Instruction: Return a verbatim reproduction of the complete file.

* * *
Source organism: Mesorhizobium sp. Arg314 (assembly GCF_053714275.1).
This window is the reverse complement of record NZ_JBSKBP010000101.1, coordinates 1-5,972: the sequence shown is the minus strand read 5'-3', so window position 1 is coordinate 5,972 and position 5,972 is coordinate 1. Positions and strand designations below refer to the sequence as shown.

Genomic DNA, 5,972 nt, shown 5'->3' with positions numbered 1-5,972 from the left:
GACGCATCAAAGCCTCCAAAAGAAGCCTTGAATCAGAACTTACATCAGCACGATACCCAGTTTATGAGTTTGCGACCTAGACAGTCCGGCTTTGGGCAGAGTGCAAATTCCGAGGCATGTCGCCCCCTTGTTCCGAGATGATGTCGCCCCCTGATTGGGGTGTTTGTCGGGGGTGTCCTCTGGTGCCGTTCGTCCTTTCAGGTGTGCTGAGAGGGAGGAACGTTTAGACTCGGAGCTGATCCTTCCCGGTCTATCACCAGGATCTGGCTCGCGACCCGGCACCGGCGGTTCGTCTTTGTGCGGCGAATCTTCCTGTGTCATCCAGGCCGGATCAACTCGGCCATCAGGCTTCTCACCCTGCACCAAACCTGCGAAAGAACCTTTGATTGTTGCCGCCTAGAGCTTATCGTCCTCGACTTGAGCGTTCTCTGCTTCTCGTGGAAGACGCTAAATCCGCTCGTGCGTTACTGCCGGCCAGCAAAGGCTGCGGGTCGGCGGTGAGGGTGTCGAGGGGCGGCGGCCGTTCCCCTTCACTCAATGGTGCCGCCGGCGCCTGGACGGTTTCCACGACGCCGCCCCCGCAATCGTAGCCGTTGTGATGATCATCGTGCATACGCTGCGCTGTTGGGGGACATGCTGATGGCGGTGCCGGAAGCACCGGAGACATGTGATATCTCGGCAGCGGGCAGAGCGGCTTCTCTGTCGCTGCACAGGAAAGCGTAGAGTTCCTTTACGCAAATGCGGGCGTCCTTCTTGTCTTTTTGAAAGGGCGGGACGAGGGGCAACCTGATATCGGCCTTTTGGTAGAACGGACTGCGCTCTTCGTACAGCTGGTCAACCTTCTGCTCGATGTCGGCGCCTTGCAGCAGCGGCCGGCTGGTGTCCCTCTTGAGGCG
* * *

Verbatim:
Source organism: Mesorhizobium sp. Arg314 (assembly GCF_053714275.1).
This window is the reverse complement of record NZ_JBSKBP010000101.1, coordinates 1-5,972: the sequence shown is the minus strand read 5'-3', so window position 1 is coordinate 5,972 and position 5,972 is coordinate 1. Positions and strand designations below refer to the sequence as shown.

Genomic DNA, 5,972 nt, shown 5'->3' with positions numbered 1-5,972 from the left:
GACGCATCAAAGCCTCCAAAAGAAGCCTTGAATCAGAACTTACATCAGCACGATACCCAGTTTATGAGTTTGCGACCTAGACAGTCCGGCTTTGGGCAGAGTGCAAATTCCGAGGCATGTCGCCCCCTTGTTCCGAGATGATGTCGCCCCCTGATTGGGGTGTTTGTCGGGGGTGTCCTCTGGTGCCGTTCGTCCTTTCAGGTGTGCTGAGAGGGAGGAACGTTTAGACTCGGAGCTGATCCTTCCCGGTCTATCACCAGGATCTGGCTCGCGACCCGGCACCGGCGGTTCGTCTTTGTGCGGCGAATCTTCCTGTGTCATCCAGGCCGGATCAACTCGGCCATCAGGCTTCTCACCCTGCACCAAACCTGCGAAAGAACCTTTGATTGTTGCCGCCTAGAGCTTATCGTCCTCGACTTGAGCGTTCTCTGCTTCTCGTGGAAGACGCTAAATCCGCTCGTGCGTTACTGCCGGCCAGCAAAGGCTGCGGGTCGGCGGTGAGGGTGTCGAGGGGCGGCGGCCGTTCCCCTTCACTCAATGGTGCCGCCGGCGCCTGGACGGTTTCCACGACGCCGCCCCCGCAATCGTAGCCGTTGTGATGATCATCGTGCATACGCTGCGCTGTTGGGGGACATGCTGATGGCGGTGCCGGAAGCACCGGAGACATGTGATATCTCGGCAGCGGGCAGAGCGGCTTCTCTGTCGCTGCACAGGAAAGCGTAGAGTTCCTTTACGCAAATGCGGGCGTCCTTCTTGTCTTTTTGAAAGGGCGGGACGAGGGGCAACCTGATATCGGCCTTTTGGTAGAACGGACTGCGCTCTTCGTACAGCTGGTCAACCTTCTGCTCGATGTCGGCGCCTTGCAGCAGCGGCCGGCTGGTGTCCCTCTTGAGGCG